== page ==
Korean actress Kahyun Kim stars in Bekah Brunstetter’s ‘hey brother’

November 28, 2014
Kim Kahyun in "hey brother" at Son of Semele in Los Angeles. (Photo by Joseph Bornilla)

Kahyun Kim in “hey brother” at Son of Semele in Los Angeles. (Photo by Joseph Bornilla)

By Tae Hong

Inside Son of Semele theater in Los Angeles, a tale of two brothers — one a history grad student and the other an unraveling, lovesick financial planner — and their conflicted relationship unfolds in Bekah Brunstetter’s “hey brother,” produced by FRESH PRODUCE’d LA.

Caught in the middle is Kris, played by 24-year-old Korean actress Kahyun Kim, who comes into the brothers’ lives looking for her a family in which she can belong.

Last seen on stage in June in the Alice Tuan-written play “Hit,” Juilliard Drama School-trained Kim said she was thrilled to be back performing in front of a live audience after a TV gig as Sammi the nanny on NBC’s “Mysteries of Laura” and to be working with Lucas Dixon (Isaac) and Graham Outerbridge (Ben), her fellow cast members.

“When I knew Bekah was doing a new play that had a young Asian girl role, I approached her personally to read the script,” Kim said. “I fell in love with the story and the journey that each character had.”

The play, which premiered for the first time on Nov. 21, will run Fridays, Saturdays and Sundays through Dec. 14 with the exception of Thanksgiving weekend.

Kris is a half-Chinese, half-Korean adoptee who, neglected by her busy adopted mother, begins to long for love and belonging in her own idea of a family.

Her desire to be unconditionally loved drives her actions, including one memorable — and climactic — scene that lands all three characters in a comprising situation on a couch, she said.

Lucas Dixon, Graham Outerbridge and Kahyun Kim in "hey brother." (Photo by Joseph Bornilla)

Lucas Dixon, Graham Outerbridge and Kahyun Kim in “hey brother.” (Photo by Joseph Bornilla)

Isaac is a principled, straight-laced guy; Ben, the wilder, accident-prone brother who is crushed after a broken engagement with an ex-girlfriend. Isaac quickly falls for Kris after meeting her at the library, but drama ensues during a drunken, booze-filled night the three share at Ben’s house.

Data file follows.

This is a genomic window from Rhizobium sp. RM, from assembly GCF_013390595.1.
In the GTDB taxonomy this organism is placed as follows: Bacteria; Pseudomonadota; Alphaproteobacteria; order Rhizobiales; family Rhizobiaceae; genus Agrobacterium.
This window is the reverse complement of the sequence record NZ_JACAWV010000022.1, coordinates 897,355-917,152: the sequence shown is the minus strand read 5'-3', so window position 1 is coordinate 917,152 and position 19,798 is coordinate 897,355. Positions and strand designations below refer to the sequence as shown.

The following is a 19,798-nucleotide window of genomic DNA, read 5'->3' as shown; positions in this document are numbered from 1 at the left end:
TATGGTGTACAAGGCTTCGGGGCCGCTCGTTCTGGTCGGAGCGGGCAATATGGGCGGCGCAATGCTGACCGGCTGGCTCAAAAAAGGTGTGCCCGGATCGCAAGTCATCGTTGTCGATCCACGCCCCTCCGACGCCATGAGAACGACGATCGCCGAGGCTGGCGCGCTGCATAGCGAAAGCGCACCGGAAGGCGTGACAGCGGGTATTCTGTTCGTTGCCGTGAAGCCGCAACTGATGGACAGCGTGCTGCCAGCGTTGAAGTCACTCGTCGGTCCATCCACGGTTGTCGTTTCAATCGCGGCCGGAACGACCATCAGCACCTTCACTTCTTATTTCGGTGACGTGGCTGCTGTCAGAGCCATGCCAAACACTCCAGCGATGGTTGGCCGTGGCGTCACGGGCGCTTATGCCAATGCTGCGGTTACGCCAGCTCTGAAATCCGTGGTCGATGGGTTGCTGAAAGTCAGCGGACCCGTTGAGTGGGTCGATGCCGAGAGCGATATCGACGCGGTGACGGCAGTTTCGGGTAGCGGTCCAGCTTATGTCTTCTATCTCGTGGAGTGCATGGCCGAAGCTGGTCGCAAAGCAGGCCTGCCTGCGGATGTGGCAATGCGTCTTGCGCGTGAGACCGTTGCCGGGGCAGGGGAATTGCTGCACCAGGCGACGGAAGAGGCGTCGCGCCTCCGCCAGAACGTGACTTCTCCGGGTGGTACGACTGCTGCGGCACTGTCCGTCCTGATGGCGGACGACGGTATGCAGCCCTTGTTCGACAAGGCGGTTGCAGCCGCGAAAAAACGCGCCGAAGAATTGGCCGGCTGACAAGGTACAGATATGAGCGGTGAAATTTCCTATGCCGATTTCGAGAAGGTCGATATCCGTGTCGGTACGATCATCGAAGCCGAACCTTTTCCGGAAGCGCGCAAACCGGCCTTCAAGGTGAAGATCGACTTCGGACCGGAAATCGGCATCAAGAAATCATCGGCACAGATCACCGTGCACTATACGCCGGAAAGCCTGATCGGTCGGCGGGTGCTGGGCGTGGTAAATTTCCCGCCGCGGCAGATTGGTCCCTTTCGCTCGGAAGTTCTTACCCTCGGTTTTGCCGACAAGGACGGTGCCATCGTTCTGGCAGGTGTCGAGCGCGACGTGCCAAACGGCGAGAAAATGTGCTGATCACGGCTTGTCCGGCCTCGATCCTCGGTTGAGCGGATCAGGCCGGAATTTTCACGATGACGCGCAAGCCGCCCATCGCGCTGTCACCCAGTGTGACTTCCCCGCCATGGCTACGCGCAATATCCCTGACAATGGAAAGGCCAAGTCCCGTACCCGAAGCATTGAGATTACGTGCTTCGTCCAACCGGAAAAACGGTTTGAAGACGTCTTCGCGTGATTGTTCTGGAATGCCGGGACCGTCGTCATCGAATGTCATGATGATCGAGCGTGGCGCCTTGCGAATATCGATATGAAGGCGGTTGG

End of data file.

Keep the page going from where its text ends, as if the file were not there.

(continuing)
The 90-minute play is set entirely in the living room of Ben’s house. It’s the three actors on stage who shine as they each struggle to grasp what may not be there through Brunstetter’s realistic dialogue and blunt characterization.

“[The story] is so real,” Kim said. “It’s a story about the brothers’ relationship together and separately, and a journey for a young adoptee girl who is discovering herself and the meaning of family. Their different journeys beautifully intertwine. I hope the audience are able to follow each story and relate to it.”

As for Kim off the stage, the navigation through Hollywood has just begun. She hopes to greet viewers through the television screen a lot more as she keeps working.

Through the past few months, Kim spent chunks of time between New York and Los Angeles as she picked up jobs, including a recurring role as rebellious nanny Sammi on NBC’s “Mysteries of Laura” in September and further appearances in Disney’s “Austin & Ally.” The road ahead is still a lesson in hard work and perseverance.

“I’m starting to enjoy the process of climbing to the top and am working very hard to get there,” she said. “I re-discovered my love and passion for acting from doing ‘hey brother’ this year, and now I’m ready to jump in and harness that into screen work.”

Son of Semele is located at 3301 Beverly Boulevard, Los Angeles, CA 90004. Visit www.sonofsemele.org for more information.

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